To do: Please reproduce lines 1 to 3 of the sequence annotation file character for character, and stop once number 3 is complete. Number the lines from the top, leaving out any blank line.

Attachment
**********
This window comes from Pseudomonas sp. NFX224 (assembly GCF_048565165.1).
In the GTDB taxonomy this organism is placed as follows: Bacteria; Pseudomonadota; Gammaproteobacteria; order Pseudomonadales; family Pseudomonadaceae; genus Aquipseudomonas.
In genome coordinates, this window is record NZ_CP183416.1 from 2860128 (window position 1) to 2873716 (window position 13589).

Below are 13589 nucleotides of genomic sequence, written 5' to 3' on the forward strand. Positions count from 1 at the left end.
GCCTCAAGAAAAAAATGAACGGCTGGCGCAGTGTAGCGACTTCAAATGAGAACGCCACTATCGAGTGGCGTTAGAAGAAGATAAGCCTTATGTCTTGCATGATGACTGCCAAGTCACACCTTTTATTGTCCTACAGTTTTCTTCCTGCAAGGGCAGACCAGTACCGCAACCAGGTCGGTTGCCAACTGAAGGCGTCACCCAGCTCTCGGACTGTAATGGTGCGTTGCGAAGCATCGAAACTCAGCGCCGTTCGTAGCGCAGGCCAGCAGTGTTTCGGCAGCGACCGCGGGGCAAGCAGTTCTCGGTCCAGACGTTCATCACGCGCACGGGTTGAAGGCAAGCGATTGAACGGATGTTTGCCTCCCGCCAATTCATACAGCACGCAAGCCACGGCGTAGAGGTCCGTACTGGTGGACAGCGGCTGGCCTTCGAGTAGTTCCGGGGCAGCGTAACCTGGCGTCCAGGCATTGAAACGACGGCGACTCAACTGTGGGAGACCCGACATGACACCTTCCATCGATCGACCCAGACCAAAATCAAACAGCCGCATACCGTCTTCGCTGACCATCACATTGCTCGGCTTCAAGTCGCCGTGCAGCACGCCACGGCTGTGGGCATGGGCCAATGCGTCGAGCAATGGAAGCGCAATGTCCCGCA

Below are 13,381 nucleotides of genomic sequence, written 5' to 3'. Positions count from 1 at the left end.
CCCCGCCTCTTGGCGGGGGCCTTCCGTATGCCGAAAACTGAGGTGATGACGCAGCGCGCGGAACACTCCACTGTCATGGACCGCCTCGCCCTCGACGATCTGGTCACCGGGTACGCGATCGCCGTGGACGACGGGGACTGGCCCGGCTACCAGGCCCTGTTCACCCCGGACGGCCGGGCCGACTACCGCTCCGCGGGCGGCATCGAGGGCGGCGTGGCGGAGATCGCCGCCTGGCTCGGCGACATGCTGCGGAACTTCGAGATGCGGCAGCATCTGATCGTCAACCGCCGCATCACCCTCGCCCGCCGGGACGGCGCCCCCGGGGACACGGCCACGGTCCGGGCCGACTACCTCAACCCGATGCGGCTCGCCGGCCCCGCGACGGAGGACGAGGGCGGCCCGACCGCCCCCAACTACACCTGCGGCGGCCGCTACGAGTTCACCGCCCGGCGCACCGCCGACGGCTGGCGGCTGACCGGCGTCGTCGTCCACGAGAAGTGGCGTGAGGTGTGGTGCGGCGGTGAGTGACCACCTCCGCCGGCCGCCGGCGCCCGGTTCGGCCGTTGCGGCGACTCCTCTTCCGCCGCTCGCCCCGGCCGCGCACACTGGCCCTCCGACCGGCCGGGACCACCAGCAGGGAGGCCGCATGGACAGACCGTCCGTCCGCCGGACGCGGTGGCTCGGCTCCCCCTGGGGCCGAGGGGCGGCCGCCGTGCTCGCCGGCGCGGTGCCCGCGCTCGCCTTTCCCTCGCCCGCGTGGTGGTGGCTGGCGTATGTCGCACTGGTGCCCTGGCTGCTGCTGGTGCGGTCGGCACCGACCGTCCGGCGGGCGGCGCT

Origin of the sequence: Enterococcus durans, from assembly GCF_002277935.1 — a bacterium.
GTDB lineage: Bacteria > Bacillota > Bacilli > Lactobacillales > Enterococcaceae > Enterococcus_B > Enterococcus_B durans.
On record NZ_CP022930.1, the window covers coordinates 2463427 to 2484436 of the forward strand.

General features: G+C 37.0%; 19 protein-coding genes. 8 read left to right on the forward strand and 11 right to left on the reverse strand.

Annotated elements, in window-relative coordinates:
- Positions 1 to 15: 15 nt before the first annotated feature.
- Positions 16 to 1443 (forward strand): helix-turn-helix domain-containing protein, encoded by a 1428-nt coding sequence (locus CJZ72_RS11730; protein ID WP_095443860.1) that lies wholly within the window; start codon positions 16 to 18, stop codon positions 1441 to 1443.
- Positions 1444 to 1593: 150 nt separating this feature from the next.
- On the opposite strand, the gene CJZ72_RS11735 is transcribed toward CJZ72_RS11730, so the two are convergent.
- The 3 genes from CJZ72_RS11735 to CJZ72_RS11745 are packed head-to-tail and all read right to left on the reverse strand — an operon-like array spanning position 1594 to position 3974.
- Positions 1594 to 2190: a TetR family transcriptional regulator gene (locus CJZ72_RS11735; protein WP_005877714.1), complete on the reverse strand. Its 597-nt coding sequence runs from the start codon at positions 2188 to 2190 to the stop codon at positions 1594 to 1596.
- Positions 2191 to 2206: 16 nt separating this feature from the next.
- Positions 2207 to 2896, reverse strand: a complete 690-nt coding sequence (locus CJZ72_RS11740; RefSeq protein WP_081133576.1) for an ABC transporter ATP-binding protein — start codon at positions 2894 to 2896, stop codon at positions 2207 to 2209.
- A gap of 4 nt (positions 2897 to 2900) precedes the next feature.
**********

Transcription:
This window comes from Pseudomonas sp. NFX224 (assembly GCF_048565165.1).
In the GTDB taxonomy this organism is placed as follows: Bacteria; Pseudomonadota; Gammaproteobacteria; order Pseudomonadales; family Pseudomonadaceae; genus Aquipseudomonas.
In genome coordinates, this window is record NZ_CP183416.1 from 2860128 (window position 1) to 2873716 (window position 13589).